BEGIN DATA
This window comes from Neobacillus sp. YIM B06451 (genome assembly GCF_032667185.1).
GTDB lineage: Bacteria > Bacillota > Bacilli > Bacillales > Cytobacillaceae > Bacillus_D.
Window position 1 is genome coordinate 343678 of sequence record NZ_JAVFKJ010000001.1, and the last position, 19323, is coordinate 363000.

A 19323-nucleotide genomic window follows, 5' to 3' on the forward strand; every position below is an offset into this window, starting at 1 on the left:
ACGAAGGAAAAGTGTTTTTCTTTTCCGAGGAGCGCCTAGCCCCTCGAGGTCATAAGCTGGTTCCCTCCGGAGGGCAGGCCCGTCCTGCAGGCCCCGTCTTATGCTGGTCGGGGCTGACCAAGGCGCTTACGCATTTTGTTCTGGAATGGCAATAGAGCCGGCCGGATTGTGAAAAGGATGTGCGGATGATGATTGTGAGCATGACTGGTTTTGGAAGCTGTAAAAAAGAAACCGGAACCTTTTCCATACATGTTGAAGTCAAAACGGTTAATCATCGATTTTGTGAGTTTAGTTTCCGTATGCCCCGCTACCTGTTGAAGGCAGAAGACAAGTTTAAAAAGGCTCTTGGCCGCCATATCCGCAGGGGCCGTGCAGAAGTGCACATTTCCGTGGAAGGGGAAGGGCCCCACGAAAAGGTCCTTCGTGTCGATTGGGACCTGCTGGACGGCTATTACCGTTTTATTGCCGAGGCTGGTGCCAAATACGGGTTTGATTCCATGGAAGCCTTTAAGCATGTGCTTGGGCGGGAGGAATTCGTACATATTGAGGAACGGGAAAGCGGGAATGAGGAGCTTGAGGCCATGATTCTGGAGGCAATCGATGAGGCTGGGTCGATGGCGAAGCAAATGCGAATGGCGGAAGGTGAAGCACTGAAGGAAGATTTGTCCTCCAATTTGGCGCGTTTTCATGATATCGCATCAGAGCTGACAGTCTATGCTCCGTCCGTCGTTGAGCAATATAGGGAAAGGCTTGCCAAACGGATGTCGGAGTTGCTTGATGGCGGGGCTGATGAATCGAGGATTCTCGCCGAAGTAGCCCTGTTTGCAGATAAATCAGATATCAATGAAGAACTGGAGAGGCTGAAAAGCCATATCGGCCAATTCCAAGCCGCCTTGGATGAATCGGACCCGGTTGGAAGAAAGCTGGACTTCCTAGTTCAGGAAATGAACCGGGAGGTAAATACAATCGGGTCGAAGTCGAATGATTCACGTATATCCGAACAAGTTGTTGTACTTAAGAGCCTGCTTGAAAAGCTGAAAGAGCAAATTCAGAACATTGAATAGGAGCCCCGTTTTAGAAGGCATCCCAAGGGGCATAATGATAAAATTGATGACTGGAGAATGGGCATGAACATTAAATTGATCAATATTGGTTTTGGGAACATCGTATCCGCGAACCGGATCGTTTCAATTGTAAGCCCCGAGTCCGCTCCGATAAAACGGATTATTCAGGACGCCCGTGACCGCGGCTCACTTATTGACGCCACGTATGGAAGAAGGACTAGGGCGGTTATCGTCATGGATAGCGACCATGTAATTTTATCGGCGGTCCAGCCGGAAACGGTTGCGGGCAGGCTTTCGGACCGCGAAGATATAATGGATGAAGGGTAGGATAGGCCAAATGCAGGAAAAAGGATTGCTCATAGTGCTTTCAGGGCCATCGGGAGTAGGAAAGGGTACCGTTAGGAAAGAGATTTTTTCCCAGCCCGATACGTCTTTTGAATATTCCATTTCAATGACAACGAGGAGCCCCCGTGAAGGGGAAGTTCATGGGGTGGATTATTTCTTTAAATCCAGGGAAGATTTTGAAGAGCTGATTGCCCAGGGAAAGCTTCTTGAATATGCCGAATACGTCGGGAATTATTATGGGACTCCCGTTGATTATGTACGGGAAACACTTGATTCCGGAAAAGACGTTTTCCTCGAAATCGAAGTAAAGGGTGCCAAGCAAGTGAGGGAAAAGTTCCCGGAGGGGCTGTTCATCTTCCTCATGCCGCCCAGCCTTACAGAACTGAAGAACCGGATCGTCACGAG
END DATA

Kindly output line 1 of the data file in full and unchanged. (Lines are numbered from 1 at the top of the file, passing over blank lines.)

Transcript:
This window comes from Neobacillus sp. YIM B06451 (genome assembly GCF_032667185.1).